Electronic Design
Play Ball with IoT Indoor Positioning Sensors

Play Ball with IoT Indoor Positioning Sensors

Sensors and the Internet of Things are almost synonymous these days. Find out how some are improving basketball.

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The Internet of Things (IoT) may be hype to some, but there is a host of products using wireless communication and various sensors to create some interesting IoT-related products. Typically the sensors include things like accelerometers—magnetic and gyroscopic sensors also found in smartphones—but many other types of sensors are available. DecaWave’s indoor positioning system is one of these.

DecaWave’s ultra-wide band position sensing technology is based on the IEEE802.15.4-2011 standard. The technology is employed in the ShotTracker (Fig. 1). The start kit comes with a a small tag on each player’s shoe and the ShotTracker-enabled Spalding basketball connects with portable sensors placed around the court. The software generates a real-time shot chart for each player and automatically tracks other metrics such as possession, passes, assists and turnovers. This platform is designed for individual use. The wrist sensor slips into a wrist band. The position information is relative to the wrist sensor and the net sensor. The latter communicates with the smartphone application. The net sensor also has a three-axis accelerometer allowing it to determine rim bounces and baskets.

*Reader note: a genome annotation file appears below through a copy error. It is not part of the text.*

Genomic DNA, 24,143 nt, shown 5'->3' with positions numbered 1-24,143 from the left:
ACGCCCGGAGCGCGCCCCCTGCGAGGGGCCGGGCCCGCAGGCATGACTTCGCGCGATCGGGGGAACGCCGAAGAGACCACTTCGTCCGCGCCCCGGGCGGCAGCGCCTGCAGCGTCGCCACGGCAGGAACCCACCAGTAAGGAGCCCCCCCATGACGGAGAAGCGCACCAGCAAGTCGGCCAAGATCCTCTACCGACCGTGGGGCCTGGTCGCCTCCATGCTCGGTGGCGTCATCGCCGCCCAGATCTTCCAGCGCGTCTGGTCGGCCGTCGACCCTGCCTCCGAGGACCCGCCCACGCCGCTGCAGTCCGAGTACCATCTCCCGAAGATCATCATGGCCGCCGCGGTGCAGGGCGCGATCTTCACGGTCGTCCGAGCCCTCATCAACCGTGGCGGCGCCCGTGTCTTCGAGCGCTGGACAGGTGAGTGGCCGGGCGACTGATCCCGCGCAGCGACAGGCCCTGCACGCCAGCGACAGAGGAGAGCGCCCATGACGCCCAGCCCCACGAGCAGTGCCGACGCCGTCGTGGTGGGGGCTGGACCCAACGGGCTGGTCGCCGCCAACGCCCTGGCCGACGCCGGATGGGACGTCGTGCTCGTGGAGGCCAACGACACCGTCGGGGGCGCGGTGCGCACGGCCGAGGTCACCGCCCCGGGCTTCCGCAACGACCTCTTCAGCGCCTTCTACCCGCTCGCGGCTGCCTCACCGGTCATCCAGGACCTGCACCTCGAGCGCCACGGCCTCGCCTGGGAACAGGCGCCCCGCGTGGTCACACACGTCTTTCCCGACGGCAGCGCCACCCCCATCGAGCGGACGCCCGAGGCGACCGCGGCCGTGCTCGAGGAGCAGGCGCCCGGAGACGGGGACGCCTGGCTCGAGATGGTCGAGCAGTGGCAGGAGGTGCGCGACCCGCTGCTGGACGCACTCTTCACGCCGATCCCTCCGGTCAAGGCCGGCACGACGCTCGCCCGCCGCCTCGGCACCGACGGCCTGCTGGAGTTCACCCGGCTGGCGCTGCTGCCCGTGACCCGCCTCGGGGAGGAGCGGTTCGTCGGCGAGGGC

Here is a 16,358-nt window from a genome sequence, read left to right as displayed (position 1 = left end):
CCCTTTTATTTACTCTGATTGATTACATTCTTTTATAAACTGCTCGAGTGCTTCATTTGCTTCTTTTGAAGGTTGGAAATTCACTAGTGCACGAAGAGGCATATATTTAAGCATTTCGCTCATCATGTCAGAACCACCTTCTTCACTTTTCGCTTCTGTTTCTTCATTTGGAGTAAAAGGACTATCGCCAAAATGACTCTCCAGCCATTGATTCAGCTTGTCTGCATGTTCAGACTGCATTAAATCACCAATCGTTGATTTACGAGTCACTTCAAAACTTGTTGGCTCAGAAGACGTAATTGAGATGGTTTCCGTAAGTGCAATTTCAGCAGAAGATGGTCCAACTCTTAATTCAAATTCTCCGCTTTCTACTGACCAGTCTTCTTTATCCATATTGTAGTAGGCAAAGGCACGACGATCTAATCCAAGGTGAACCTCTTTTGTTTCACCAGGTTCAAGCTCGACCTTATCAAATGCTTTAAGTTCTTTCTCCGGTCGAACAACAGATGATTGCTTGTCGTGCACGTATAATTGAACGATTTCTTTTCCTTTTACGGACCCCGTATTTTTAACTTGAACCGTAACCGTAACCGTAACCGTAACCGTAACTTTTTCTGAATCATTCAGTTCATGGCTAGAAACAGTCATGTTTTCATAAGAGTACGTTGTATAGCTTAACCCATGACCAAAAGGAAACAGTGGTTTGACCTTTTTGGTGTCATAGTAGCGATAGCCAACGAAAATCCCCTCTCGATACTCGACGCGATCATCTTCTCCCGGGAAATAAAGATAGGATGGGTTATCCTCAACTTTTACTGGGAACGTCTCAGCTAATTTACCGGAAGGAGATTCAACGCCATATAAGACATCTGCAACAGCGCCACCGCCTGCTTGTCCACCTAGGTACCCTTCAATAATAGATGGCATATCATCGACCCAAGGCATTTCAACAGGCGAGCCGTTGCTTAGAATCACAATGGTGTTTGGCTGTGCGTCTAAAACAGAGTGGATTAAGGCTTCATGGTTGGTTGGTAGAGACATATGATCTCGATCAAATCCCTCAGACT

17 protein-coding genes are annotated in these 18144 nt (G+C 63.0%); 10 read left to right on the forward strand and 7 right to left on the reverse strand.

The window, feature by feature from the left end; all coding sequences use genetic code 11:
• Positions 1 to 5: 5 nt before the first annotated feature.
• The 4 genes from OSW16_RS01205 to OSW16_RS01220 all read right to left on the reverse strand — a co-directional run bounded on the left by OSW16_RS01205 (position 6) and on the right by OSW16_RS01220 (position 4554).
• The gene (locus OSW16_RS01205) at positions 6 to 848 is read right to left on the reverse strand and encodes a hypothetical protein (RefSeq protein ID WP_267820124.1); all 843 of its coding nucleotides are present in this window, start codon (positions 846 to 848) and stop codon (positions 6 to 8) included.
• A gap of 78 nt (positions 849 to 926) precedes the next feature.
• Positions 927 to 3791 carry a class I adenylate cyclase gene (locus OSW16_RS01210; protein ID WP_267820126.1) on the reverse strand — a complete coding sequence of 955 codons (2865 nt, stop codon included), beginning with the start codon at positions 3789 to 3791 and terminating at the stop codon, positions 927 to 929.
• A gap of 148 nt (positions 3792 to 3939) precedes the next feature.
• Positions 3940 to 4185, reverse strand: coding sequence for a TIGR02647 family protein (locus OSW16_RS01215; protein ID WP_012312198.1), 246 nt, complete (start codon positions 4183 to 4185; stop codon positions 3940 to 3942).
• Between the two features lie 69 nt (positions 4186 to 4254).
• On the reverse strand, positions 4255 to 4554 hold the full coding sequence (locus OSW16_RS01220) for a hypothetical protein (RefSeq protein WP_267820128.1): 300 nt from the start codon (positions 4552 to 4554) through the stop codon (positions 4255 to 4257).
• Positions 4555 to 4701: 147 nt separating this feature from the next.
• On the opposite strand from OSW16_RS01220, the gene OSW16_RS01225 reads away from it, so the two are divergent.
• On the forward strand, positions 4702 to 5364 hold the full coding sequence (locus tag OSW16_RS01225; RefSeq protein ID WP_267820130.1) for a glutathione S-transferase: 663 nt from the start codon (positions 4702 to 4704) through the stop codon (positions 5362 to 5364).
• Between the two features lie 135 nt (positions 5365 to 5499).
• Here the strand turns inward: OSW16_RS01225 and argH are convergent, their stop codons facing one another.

1. The Shot Tracker starter kit includes a small tag on each player’s shoe and the ShotTracker-enabled Spalding basketball connects with portable sensors placed around the court.

DecaWave’s DW1000 is another single-chip indoor-positioning solution (IPS). It can provide position information to within 10 cm.  
The team demo at the 2016 Consumer Electronics Show (CES) was a bit more ambitious and used a different set of sensors but the same basic technology. The basketball court was ringed with sensors and a sensor is built into the basketballs used on the court. This allowed the ball to be tracked.

College basketball players typically shoot over 1,000 shots per day in practice. The information provided just by ShotTracker positioning sensors lets players and coaches see how a player is progressing and where improvements can be made (Fig. 2).

2. The ShotTracker demo at CES 2016 included a basketball court with multiple sensors providing real-time player feedback on a large display screen.

DecaWave’s technology provides accuracy measured in centimeters while the Bluetooth positioning standard is on the order of meters. Bluetooth is more useful for general proximity and Bluetooth beacon technology is being employed in retail advertisements.

Positioning and context information is becoming more important and accessible to designers. There are a number of applications, from factory automation to smart buildings, that can take advantage of IPS and IoT.

TAGS: Mobile IoT
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